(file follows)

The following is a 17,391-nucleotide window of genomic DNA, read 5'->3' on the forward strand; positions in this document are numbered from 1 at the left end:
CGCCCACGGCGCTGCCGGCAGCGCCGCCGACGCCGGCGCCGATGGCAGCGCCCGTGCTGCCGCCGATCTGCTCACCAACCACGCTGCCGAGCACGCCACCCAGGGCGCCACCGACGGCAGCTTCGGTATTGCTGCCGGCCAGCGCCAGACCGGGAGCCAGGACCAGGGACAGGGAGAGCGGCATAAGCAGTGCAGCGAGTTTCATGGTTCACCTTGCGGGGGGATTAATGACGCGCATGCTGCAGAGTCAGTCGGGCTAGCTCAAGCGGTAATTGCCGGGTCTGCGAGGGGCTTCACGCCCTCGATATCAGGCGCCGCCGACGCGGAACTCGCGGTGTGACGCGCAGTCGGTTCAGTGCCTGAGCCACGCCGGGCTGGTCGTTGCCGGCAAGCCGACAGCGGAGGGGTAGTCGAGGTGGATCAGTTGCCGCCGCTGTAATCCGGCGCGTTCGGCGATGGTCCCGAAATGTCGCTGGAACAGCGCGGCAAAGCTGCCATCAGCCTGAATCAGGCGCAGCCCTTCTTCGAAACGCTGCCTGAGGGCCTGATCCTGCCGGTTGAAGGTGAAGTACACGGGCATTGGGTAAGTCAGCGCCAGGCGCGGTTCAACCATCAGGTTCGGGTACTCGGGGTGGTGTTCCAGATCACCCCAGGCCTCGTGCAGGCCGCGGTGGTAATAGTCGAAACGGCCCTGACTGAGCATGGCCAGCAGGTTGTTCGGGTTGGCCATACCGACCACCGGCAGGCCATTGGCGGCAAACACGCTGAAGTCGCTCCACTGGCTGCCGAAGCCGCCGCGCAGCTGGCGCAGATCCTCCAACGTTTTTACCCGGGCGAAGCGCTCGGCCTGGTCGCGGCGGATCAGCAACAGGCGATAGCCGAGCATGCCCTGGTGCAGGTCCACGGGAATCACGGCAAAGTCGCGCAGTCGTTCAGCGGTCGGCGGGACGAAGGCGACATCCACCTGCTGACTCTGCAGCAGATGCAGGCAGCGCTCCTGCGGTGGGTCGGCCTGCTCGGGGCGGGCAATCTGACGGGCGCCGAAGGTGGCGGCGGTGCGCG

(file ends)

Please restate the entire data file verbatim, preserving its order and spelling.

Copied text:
The following is a 17,391-nucleotide window of genomic DNA, read 5'->3' on the forward strand; positions in this document are numbered from 1 at the left end:
CGCCCACGGCGCTGCCGGCAGCGCCGCCGACGCCGGCGCCGATGGCAGCGCCCGTGCTGCCGCCGATCTGCTCACCAACCACGCTGCCGAGCACGCCACCCAGGGCGCCACCGACGGCAGCTTCGGTATTGCTGCCGGCCAGCGCCAGACCGGGAGCCAGGACCAGGGACAGGGAGAGCGGCATAAGCAGTGCAGCGAGTTTCATGGTTCACCTTGCGGGGGGATTAATGACGCGCATGCTGCAGAGTCAGTCGGGCTAGCTCAAGCGGTAATTGCCGGGTCTGCGAGGGGCTTCACGCCCTCGATATCAGGCGCCGCCGACGCGGAACTCGCGGTGTGACGCGCAGTCGGTTCAGTGCCTGAGCCACGCCGGGCTGGTCGTTGCCGGCAAGCCGACAGCGGAGGGGTAGTCGAGGTGGATCAGTTGCCGCCGCTGTAATCCGGCGCGTTCGGCGATGGTCCCGAAATGTCGCTGGAACAGCGCGGCAAAGCTGCCATCAGCCTGAATCAGGCGCAGCCCTTCTTCGAAACGCTGCCTGAGGGCCTGATCCTGCCGGTTGAAGGTGAAGTACACGGGCATTGGGTAAGTCAGCGCCAGGCGCGGTTCAACCATCAGGTTCGGGTACTCGGGGTGGTGTTCCAGATCACCCCAGGCCTCGTGCAGGCCGCGGTGGTAATAGTCGAAACGGCCCTGACTGAGCATGGCCAGCAGGTTGTTCGGGTTGGCCATACCGACCACCGGCAGGCCATTGGCGGCAAACACGCTGAAGTCGCTCCACTGGCTGCCGAAGCCGCCGCGCAGCTGGCGCAGATCCTCCAACGTTTTTACCCGGGCGAAGCGCTCGGCCTGGTCGCGGCGGATCAGCAACAGGCGATAGCCGAGCATGCCCTGGTGCAGGTCCACGGGAATCACGGCAAAGTCGCGCAGTCGTTCAGCGGTCGGCGGGACGAAGGCGACATCCACCTGCTGACTCTGCAGCAGATGCAGGCAGCGCTCCTGCGGTGGGTCGGCCTGCTCGGGGCGGGCAATCTGACGGGCGCCGAAGGTGGCGGCGGTGCGCG